I’m grateful for coffee. Not in the “I need it to give me a jolt” kind of way, but in the way where I fully appreciate the work that goes into it. Yonese buys our coffee green in the market, then hand sorts it and roasts it. The smell of freshly roasted coffee is amazing. Getting to drink her coffee every morning is such a gift. We. Are. Spoiled. I also have a fun wood plate on my counter that holds shakers or cinnamon, nutmeg, pumpkin spice mix, yummy Coffee mate from Chris’ Mum, and a couple bottles of homemade flavor syrup. With my microwave and a cheap $10 battery operated milk frother I get to have lattes every morning. It’s my special little thing. My morning treat. And after almost 9 years of being here I savor it not only for the deliciousness, but also for the little bit of normality it brings.

I hope that if this finds you struggling today that it might be a reminder that tomorrow is a new day. You can wake up and start all over tomorrow. And, you might be able to see things more clearly or differently. And, maybe things will still be just as hard, or harder tomorrow. But, at some point they will get better. Keep moving forward. Tomorrow is coming.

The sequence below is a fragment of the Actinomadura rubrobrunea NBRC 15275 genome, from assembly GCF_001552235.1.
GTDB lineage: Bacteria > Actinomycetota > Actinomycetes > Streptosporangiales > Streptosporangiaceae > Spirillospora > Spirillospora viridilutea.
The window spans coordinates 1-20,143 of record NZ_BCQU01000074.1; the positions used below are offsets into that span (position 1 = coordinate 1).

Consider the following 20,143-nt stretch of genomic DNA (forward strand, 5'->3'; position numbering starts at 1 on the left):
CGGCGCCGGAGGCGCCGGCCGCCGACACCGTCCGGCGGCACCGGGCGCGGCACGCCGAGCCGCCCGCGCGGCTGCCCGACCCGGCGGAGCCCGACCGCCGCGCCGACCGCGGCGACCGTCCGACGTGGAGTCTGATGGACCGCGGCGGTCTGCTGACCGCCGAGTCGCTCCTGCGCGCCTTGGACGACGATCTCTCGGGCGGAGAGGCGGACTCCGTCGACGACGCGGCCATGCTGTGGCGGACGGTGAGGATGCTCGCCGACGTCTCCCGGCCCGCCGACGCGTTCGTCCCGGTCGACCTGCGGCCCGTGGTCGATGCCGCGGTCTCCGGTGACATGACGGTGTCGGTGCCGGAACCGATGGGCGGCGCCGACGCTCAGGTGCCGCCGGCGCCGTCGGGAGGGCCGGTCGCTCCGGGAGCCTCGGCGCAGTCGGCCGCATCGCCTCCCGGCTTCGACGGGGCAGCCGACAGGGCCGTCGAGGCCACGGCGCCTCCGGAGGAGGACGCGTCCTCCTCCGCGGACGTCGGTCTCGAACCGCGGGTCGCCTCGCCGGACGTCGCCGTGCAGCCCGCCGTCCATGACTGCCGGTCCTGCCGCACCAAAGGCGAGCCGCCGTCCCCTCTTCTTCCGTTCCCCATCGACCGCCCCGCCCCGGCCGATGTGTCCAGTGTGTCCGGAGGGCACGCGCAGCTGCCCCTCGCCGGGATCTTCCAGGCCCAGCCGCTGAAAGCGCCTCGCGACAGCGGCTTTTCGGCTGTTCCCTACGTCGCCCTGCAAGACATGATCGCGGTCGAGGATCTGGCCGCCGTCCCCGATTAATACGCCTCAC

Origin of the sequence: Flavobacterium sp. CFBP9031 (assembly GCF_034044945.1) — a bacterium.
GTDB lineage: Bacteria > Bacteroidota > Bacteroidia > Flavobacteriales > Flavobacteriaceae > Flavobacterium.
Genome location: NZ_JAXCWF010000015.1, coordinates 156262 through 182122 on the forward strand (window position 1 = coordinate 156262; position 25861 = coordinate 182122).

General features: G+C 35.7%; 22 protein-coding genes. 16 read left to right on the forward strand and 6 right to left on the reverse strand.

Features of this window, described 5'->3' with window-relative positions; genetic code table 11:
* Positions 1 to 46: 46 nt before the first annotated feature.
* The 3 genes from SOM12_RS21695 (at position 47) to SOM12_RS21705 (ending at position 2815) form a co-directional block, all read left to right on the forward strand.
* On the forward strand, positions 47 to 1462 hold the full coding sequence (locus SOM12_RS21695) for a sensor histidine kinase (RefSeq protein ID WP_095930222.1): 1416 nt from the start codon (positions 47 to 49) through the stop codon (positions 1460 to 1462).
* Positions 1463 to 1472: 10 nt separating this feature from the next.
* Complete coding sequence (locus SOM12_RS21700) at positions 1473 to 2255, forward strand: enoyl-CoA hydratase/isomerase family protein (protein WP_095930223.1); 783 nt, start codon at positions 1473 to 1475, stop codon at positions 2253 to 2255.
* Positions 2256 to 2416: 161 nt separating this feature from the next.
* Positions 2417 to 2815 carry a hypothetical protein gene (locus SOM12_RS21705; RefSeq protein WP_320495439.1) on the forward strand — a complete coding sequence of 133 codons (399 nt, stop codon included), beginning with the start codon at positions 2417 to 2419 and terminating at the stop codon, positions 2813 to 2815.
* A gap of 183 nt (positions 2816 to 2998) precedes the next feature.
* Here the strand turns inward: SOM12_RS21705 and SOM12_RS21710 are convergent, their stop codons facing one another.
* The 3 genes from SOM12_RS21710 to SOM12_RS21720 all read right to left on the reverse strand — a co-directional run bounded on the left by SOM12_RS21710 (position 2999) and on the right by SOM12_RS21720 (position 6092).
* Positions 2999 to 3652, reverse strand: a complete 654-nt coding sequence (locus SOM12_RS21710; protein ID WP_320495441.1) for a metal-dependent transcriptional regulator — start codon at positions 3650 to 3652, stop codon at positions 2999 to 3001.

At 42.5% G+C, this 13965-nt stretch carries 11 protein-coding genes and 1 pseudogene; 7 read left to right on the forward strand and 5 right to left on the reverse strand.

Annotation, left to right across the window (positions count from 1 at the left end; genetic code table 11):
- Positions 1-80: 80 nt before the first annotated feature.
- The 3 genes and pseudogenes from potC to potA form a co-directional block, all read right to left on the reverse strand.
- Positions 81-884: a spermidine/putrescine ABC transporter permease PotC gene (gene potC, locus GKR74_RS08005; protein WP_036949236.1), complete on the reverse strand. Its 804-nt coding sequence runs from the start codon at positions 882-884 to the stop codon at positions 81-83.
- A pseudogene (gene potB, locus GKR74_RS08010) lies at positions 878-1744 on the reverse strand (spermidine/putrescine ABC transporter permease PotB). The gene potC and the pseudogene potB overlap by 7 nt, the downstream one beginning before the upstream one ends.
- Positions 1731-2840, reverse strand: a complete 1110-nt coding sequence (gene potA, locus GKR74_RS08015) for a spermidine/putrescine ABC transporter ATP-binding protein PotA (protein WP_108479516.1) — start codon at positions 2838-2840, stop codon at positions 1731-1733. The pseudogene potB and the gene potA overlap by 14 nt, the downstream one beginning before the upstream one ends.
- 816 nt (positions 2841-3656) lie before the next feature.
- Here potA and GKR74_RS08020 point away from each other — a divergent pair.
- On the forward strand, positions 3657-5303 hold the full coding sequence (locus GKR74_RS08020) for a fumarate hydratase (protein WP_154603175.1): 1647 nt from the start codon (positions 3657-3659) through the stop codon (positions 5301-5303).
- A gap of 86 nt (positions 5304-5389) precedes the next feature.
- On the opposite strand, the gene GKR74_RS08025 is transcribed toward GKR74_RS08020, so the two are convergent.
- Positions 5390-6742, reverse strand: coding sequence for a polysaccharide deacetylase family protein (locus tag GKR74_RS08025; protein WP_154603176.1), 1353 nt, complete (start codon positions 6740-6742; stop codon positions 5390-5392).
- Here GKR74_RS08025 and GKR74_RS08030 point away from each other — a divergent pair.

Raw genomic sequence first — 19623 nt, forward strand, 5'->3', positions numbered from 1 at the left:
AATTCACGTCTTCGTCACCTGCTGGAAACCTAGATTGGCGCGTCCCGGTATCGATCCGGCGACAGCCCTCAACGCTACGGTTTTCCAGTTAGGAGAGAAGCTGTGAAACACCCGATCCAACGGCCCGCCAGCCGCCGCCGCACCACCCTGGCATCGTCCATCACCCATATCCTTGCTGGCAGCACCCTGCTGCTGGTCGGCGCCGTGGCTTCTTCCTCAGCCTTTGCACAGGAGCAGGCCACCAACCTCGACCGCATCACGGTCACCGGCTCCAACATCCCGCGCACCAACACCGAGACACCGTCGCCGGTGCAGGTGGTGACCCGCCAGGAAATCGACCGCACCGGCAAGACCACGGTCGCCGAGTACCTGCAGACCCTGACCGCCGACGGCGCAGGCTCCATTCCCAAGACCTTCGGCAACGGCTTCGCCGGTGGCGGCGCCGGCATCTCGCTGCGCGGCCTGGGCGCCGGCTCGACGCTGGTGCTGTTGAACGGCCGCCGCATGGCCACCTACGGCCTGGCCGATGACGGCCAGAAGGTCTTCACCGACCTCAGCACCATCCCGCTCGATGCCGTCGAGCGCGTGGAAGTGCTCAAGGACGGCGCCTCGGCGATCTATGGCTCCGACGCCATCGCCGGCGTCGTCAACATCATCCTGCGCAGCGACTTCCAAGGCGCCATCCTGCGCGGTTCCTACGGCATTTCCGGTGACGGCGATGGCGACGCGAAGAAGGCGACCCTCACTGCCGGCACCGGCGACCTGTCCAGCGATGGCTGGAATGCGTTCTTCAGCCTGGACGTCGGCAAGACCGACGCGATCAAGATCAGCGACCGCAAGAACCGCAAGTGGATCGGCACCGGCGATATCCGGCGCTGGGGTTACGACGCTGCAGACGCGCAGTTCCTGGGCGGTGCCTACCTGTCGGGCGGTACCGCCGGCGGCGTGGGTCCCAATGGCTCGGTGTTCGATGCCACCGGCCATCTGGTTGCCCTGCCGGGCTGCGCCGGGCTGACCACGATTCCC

~Leslie

Random Update

Edit: I was having internet issues last night when I tried to post this, so I apologize to those of you that are confused about why I would have written a post with nothing more than “b” as the title. 

It’s 8:30 pm and 91*. In case you don’t know what that feels like, it feels like sitting in your own sweat. It feels like sweating when you’re hardly moving. It feels like chugging a quart of Gatorade because once you open the hatch your body realizes that you’ve sweated so much that guzzling the stuff might be your lifeline.

I wish I was joking, but I’m not. It’s dang hot right now. And we keep getting little hints of rain, but then it doesn’t amount to much or doesn’t cool things off. Today Chris muttered the words, “Don’t worry, September is coming.” He was trying to be optimistic, like, “Hey, we’re heading toward the finish line!” but I had to remind him that sometimes September is the worst month of all, then October sneaks in and one day you realize that you aren’t sweating from just thinking anymore and that maybe life with cohesive thought is possible.

It’s hot.

Other random happenings…

We’re raising a tadpole in a jar in our window sill. His name is Freddy. Olivia scooped him out of a puddle in the work yard two days ago and he was literally the size of a mustard seed. He’s happily swimming in his jar and enjoying the view of our kitchen. I had no idea tadpoles grew so fast.

We’re potty training. Little Mister was bribed with candy every time he sat on the potty and tried, and three days later we’re doing pretty darn good. There might actually be light at the end of the tunnel, which is refreshing considering that on Friday he informed me that he was going to wear diapers for the rest of his life.